Friday, May 2, 2008
Bog mummies are popular and easily generate interest and revenue through the touring circuits. This particular example, the Yde Girl, may be the best know and most popular, sharing interest with Denmark's Tollund Man and England's Lindow Man. In 1897 peat cutters in Bourtangermoor [Netherlands] discovered her remains. Ignorant and superstitious laborers, frightened by her red hair [devil implications] moved some of her remains to another location where they were discovered and collected by the local mayor who was an amateur scientist. Who was she and what happened to her? Carbon 14 has dated her to be about 2,000 years old [1 AD]. She died a violent death at the young age of 16 [based on CT scans revealing the lack of wisdom teeth] by strangulation [from a waistband wrapped three times around her neck] and one stab wound to the neck. A misfit in the community? Maybe. The CT scan also revealed scoliosis [curvature of the spine] and one foot was swollen [walked with a limp]. Half of her red hair was missing--evil spirit? Slowly science peals away mysteries and offers the cold data of forensics but yields little to the soul and spirit. It is a tribute to her that Richard Neave has given her relevance as a human through his reconstruction.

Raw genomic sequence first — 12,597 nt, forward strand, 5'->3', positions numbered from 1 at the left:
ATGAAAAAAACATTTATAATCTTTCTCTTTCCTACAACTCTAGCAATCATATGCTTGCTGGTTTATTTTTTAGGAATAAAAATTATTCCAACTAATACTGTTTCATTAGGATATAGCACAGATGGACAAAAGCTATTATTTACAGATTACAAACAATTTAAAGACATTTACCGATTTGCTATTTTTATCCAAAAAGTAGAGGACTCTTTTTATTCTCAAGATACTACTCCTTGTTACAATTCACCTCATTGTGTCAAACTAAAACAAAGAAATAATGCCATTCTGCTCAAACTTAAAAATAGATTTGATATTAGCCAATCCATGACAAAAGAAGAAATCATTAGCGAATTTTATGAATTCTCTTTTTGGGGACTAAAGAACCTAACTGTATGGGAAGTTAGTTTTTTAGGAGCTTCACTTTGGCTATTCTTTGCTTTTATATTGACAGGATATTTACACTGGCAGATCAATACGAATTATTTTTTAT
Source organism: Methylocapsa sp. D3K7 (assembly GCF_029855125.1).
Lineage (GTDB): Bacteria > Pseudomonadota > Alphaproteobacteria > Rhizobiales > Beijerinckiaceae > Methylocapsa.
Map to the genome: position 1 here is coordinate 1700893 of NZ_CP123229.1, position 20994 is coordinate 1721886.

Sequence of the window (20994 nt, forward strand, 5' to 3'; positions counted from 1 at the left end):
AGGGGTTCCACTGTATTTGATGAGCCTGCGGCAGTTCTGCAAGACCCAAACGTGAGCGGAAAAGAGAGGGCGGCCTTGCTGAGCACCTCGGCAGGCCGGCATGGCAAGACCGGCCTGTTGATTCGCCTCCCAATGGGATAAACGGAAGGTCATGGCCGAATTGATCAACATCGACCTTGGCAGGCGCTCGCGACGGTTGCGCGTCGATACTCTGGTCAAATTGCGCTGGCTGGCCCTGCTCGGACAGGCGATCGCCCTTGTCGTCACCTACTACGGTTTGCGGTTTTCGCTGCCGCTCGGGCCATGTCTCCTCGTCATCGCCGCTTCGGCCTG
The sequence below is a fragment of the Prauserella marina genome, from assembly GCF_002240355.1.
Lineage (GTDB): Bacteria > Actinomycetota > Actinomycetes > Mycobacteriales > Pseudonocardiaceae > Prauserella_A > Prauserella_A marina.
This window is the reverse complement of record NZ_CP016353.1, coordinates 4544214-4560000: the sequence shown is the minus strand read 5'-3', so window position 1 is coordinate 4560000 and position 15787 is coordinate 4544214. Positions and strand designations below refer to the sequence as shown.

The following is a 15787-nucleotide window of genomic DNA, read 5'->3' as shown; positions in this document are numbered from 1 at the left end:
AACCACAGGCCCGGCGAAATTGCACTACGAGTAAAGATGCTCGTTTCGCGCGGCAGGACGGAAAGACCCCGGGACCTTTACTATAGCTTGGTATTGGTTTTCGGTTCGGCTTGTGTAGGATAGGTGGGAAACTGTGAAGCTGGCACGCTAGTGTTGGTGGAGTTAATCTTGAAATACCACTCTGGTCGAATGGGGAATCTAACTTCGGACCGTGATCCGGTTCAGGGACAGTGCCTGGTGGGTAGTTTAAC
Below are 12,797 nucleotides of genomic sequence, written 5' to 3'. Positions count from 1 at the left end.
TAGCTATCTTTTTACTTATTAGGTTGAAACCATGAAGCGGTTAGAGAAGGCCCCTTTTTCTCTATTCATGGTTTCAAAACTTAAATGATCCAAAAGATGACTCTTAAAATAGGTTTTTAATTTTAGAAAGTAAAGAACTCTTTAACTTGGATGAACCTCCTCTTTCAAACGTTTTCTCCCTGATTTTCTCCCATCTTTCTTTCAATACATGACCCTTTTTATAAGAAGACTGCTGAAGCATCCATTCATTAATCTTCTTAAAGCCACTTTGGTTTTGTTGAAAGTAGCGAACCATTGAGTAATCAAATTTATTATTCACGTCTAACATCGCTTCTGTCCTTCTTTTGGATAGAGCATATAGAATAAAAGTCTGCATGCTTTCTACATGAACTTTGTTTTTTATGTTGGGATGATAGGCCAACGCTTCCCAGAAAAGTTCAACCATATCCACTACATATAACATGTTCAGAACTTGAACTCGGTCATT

An audio presentation:
The life and death of the 1st century girl from Yde
The Mummy Congress - Science, Obsession, and the everlasting dead